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“I walked into this position without any experience,” says Miriam, a tiny freckled redhead with sea blue glasses. “I had no idea what to expect since I had never worked with volunteers before. My supervisor told me to come in with a purpose, to take charge. They gave me a volunteer manual so that I could train new volunteers and a list of rules.” Miriam sighed. “No one encouraged me to listen to the existing volunteers, to hear their stories, to get their history. Actually, a couple of long-term volunteers wanted me to shadow them, to see what it is they do but I felt like my manager wanted me to establish the program without too much volunteer input. For whatever reason, I didn’t shadow those volunteers and now I think I regret that.”

Oh boy. Walking into an established program is tough. How do you meet the expectations of the organization yet give power to the volunteers? How much weight do you give to how things were done before? How much immediate control do you need to establish? Is there a happy medium?

I remember the day I walked into an established program. I was scared because I had no idea how the volunteers did what they did. How can someone who knows nothing, tell them how to volunteer? How could I train new volunteers with no idea of what it was like?

Fortunately, a lifesaver named Mary took pity on me. Mary had been volunteering for some time and she saw how lost I was and because, luckily she wanted me and the program to succeed, she burst into the office one day and took my arm. “C’mon,” she said, “I want to take you with me to meet my hospice patient.”

She drove me to this nondescript house. Mary explained, “the caregiver is a neighbor who took the patient into her home after the patient’s husband died. They had no children.” We knocked and entered the modest home which to me, felt like a labyrinth of secrets and unknown societies. The patient, Emma, a child’s smile touching the corners of her lips, watched as Mary greeted her caregiver and neighbor, Francine. I was introduced to both and I folded myself inconspicuously into a corner to observe. Francine, who was going out on errands while we sat with Emma, whirled around the living room, searching for keys, lists of groceries, and gathering papers to drop at the bank. Mary’s visit was her once a week chance to get her errands done. With a manic intensity, Francine showed Mary where everything she could possibly need was located, all the while assuring us that she would return as quickly as possible. There was this wild energy in the room. I couldn’t look away from the enormous responsibility of Francine.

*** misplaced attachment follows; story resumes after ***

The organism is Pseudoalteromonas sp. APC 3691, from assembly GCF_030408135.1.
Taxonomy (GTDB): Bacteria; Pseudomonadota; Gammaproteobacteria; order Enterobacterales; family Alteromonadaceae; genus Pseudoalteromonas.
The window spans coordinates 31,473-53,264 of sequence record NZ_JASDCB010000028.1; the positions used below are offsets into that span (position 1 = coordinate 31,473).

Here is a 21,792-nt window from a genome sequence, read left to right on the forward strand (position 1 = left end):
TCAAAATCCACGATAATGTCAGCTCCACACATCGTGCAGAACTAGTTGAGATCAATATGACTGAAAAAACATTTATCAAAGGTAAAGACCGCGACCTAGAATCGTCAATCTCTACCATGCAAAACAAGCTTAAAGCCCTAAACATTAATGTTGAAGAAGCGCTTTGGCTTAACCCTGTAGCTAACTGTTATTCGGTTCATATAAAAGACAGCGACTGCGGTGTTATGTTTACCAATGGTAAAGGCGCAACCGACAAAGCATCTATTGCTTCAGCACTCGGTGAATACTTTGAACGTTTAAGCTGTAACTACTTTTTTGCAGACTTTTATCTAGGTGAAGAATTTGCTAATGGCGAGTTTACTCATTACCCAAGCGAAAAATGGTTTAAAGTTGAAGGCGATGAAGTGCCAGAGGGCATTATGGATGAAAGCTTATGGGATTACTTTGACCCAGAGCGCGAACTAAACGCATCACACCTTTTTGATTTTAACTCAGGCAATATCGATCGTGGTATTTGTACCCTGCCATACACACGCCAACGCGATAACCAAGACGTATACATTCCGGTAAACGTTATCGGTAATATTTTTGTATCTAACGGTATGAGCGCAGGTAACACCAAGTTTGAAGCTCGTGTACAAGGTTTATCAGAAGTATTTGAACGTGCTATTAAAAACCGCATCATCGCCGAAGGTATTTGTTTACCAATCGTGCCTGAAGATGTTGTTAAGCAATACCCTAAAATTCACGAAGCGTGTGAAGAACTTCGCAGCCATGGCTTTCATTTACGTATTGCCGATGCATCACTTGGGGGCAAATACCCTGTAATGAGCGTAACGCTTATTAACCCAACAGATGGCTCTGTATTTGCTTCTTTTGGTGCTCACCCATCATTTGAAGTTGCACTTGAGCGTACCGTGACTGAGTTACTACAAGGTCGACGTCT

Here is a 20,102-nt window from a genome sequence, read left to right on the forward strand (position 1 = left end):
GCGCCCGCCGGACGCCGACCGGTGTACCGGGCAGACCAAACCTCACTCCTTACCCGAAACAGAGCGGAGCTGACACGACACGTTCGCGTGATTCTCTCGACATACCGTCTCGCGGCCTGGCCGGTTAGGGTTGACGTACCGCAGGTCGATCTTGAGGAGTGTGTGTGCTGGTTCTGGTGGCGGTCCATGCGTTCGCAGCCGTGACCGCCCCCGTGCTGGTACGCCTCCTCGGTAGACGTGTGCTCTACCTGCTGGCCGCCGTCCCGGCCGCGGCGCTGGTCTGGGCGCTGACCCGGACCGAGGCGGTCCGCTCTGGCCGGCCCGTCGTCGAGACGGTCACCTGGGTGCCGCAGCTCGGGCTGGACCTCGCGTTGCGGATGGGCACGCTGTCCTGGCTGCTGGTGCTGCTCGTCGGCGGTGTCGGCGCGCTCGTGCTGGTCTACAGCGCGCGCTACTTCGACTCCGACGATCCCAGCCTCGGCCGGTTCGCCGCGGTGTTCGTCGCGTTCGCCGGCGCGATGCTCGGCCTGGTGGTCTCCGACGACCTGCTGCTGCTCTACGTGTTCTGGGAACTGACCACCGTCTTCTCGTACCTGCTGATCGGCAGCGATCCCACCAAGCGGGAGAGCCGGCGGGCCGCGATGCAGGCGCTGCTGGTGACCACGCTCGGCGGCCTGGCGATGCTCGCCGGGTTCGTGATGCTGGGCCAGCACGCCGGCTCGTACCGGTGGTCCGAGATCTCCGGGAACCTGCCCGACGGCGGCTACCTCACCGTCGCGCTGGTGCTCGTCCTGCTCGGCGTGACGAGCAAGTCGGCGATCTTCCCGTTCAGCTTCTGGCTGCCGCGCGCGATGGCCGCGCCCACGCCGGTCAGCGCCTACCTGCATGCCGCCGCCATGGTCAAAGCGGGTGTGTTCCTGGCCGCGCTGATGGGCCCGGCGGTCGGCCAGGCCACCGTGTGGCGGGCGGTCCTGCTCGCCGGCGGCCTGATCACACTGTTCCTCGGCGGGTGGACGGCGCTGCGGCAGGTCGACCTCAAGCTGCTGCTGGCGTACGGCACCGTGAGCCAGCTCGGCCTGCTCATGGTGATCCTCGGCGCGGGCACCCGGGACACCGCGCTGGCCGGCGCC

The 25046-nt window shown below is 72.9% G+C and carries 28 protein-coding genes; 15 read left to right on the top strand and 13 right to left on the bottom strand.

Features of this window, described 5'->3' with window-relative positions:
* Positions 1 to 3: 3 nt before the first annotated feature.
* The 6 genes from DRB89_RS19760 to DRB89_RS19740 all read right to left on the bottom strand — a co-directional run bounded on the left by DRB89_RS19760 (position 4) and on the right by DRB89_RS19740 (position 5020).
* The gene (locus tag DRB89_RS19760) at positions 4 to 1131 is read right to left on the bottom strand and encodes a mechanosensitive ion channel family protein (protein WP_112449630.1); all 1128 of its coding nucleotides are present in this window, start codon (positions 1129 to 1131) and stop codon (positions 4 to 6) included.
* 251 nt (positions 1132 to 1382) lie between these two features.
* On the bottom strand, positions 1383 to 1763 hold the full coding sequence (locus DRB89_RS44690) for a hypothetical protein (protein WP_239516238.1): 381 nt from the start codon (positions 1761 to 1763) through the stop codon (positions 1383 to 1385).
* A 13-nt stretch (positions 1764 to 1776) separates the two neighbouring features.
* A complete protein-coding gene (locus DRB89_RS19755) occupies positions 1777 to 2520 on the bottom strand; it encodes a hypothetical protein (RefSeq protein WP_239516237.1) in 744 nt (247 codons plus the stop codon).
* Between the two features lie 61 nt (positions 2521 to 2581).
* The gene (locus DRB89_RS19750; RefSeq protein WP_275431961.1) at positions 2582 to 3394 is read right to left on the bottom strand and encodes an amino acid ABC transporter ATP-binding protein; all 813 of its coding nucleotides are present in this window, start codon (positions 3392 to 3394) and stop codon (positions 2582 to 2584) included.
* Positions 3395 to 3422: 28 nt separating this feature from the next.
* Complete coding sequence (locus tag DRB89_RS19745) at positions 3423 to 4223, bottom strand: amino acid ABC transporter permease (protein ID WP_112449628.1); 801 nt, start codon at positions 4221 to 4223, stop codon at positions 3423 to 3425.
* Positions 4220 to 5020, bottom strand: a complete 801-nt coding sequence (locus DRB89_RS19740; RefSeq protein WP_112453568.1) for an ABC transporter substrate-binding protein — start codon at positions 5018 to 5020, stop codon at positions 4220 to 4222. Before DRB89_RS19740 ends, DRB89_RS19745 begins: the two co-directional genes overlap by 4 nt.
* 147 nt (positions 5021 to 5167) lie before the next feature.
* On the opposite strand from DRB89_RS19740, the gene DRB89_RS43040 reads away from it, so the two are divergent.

But then I watched calm Mary, who had been gently stroking Emma’s hand while steadily gazing into her eyes. “Just a moment,” Mary said to her as she got up from Emma’s side. She walked over to Francine who had just checked her purse again and was opening the door to leave, still mumbling over and over that she wouldn’t be gone long. Mary gently wrapped her arm around Francine’s shoulders and said, “you are doing a remarkable job. We can all see how difficult this is and you are doing it with grace. You need to know what a blessing you are to Emma.”

And then it happened. I heard the catch in Francine’s voice. I saw her shoulders rise and her expression change. I felt the waves of encouragement wash over her. I experienced the renewal she felt.
And in that brief moment, in that tiny living room, Mary opened up the world of volunteering to me.

Being able to connect with our volunteers as they change the lives of those we serve is a precious gift. The moments we are privileged to witness inspire us, teach us and equip us to enlist others in important work.

Our volunteers are teachers too. From them we learn to see, to hear and to feel. And then, armed with those gifts in our fingertips, we can put our rules and expectations in place.